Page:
Donald Trump To Host Ramadan Dinner After Repeated Attempts To Ban Muslim Travel

The move to host an iftar dinner this year has been met with skepticism after Trump cancelled the Iran deal and moved the U.S. Embassy to Jerusalem.

Donald Troop addresses the Coast Guard
Handout / Getty Images

The move to host an iftar dinner this year has been met with skepticism after Trump cancelled the Iran deal and moved the U.S. Embassy to Jerusalem.

During his first year in office, Donald J. Trump broke with tradition and decided against hosting a Ramadan dinner at the White House. The move, along with multiple attempts to ban Muslim travel, caused an outcry of intolerance and bigotry from lawmakers and the general public. But on Wednesday, Trump will return to patterns of old and have an iftar feast.

According to Politico, the president will entertain an undisclosed list of guests from the Muslim community. The holy month of Ramadan, where followers fast from all food and drink starting from sunrise to sunset, lasts 30 days. Muslims also strive to make their mandatory five prayers per day, engage in charitable acts, read 1/30th of the Holy Quran daily, refrain from fighting and foul language, and abstain from sex during the daylight hours.

In years past, presidents including Bill Clinton, George W. Bush, and Barack Obama have recognized the observance and touted it as essential in a country that promotes racial, ethnic, cultural, and religious diversity. When Trump announced that he would not host the dinner last year, Muslims of all sects came together and broke their fasts in front of Trump Towers in New York City. They wanted to show the world that Islam is a religion of peace and to condemn Trump’s Islamophobic policies.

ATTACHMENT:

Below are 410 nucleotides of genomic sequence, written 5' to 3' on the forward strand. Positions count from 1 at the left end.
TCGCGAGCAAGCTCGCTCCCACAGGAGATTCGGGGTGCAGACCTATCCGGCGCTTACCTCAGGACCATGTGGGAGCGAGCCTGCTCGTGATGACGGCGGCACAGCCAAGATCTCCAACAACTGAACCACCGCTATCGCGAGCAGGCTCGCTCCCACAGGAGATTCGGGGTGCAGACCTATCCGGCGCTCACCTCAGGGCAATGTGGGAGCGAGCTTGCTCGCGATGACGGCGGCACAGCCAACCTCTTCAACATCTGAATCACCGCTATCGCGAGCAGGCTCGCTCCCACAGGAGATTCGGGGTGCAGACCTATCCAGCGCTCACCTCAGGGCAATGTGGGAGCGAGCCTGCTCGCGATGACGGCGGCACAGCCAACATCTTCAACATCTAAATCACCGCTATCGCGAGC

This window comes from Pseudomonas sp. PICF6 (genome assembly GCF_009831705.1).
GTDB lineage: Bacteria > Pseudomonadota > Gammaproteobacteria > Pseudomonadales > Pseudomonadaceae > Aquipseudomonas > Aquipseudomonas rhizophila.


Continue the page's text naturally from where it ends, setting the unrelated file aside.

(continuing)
Trump protest of U.S. Embassy move to Jerusalem
  Scott Olson / Getty Images

Because of his history of making anti-Islamic statements throughout his presidential campaign, the reinstatement of the annual iftar feast has been met with skepticism. Most recently, Trump celebrated the move of the U.S. Embassy from Tel Aviv to Jerusalem recognizing it as the capital of Israel on the day before Ramadan started. During the subsequent protests, some 62 Palestinians were murdered by Israeli forces.

However, in his official White House statement, Trump said that he and Melania joined in the hope for a blessed month.

“Ramadan reminds us of the richness Muslims add to the religious tapestry of American life,” the statement reads. “In the United States, we are all blessed to live under a Constitution that fosters religious liberty and respects religious practice. Our Constitution ensures Muslims can observe Ramadan in accordance with the dictates of conscience and unimpeded by government. By doing so, the Constitution also furnishes varied opportunities for all Americans to deepen their understanding of the human soul.”

Considering recent events, the gesture of hosting the dinner has received backlash on social media. Wajahat Ali tweeted his proposed menu for the dinner which included forbidden foods and drinks like pork and alcohol.

Radio host and columnist at The Daily Beast Dean Obeidallah doubts Trump’s sincerity. He tweeted that if Trump publicly apologized to “every community he’s demonized,” then he would go to the dinner — if invited. Obeidallah doesn’t expect that to happen.

Following is a TRT World YouTube video about Trump’s Ramadan statement.